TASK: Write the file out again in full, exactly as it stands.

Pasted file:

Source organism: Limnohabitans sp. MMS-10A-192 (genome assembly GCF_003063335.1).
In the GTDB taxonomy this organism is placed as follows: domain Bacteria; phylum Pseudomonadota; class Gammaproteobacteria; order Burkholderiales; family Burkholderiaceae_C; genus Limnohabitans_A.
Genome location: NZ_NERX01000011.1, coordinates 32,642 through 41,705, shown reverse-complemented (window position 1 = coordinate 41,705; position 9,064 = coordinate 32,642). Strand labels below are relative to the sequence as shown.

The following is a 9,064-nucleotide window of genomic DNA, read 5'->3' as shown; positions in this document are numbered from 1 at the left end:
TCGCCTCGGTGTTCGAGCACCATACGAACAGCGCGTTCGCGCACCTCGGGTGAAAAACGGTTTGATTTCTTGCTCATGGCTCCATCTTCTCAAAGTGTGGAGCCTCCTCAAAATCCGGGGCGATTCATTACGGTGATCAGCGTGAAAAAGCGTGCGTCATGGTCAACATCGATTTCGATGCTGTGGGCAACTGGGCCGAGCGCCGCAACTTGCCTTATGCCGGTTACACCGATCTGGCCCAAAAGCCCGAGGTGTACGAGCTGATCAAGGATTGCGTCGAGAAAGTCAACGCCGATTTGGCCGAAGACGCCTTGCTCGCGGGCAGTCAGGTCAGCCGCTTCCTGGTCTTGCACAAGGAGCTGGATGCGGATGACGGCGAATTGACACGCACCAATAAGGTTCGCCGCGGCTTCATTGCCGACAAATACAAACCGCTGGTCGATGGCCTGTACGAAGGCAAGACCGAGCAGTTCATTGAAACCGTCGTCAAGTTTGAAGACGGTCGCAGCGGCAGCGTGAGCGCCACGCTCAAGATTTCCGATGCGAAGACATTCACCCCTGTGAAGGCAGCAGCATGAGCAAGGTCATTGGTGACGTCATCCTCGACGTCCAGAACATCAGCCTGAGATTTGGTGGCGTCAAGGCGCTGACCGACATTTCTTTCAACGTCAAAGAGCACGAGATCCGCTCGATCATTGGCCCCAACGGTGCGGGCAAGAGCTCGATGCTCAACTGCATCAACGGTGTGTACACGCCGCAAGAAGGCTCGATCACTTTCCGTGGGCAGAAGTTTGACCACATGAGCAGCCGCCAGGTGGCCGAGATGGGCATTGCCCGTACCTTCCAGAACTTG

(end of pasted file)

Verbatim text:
Source organism: Limnohabitans sp. MMS-10A-192 (genome assembly GCF_003063335.1).
In the GTDB taxonomy this organism is placed as follows: domain Bacteria; phylum Pseudomonadota; class Gammaproteobacteria; order Burkholderiales; family Burkholderiaceae_C; genus Limnohabitans_A.
Genome location: NZ_NERX01000011.1, coordinates 32,642 through 41,705, shown reverse-complemented (window position 1 = coordinate 41,705; position 9,064 = coordinate 32,642). Strand labels below are relative to the sequence as shown.

The following is a 9,064-nucleotide window of genomic DNA, read 5'->3' as shown; positions in this document are numbered from 1 at the left end:
TCGCCTCGGTGTTCGAGCACCATACGAACAGCGCGTTCGCGCACCTCGGGTGAAAAACGGTTTGATTTCTTGCTCATGGCTCCATCTTCTCAAAGTGTGGAGCCTCCTCAAAATCCGGGGCGATTCATTACGGTGATCAGCGTGAAAAAGCGTGCGTCATGGTCAACATCGATTTCGATGCTGTGGGCAACTGGGCCGAGCGCCGCAACTTGCCTTATGCCGGTTACACCGATCTGGCCCAAAAGCCCGAGGTGTACGAGCTGATCAAGGATTGCGTCGAGAAAGTCAACGCCGATTTGGCCGAAGACGCCTTGCTCGCGGGCAGTCAGGTCAGCCGCTTCCTGGTCTTGCACAAGGAGCTGGATGCGGATGACGGCGAATTGACACGCACCAATAAGGTTCGCCGCGGCTTCATTGCCGACAAATACAAACCGCTGGTCGATGGCCTGTACGAAGGCAAGACCGAGCAGTTCATTGAAACCGTCGTCAAGTTTGAAGACGGTCGCAGCGGCAGCGTGAGCGCCACGCTCAAGATTTCCGATGCGAAGACATTCACCCCTGTGAAGGCAGCAGCATGAGCAAGGTCATTGGTGACGTCATCCTCGACGTCCAGAACATCAGCCTGAGATTTGGTGGCGTCAAGGCGCTGACCGACATTTCTTTCAACGTCAAAGAGCACGAGATCCGCTCGATCATTGGCCCCAACGGTGCGGGCAAGAGCTCGATGCTCAACTGCATCAACGGTGTGTACACGCCGCAAGAAGGCTCGATCACTTTCCGTGGGCAGAAGTTTGACCACATGAGCAGCCGCCAGGTGGCCGAGATGGGCATTGCCCGTACCTTCCAGAACTTG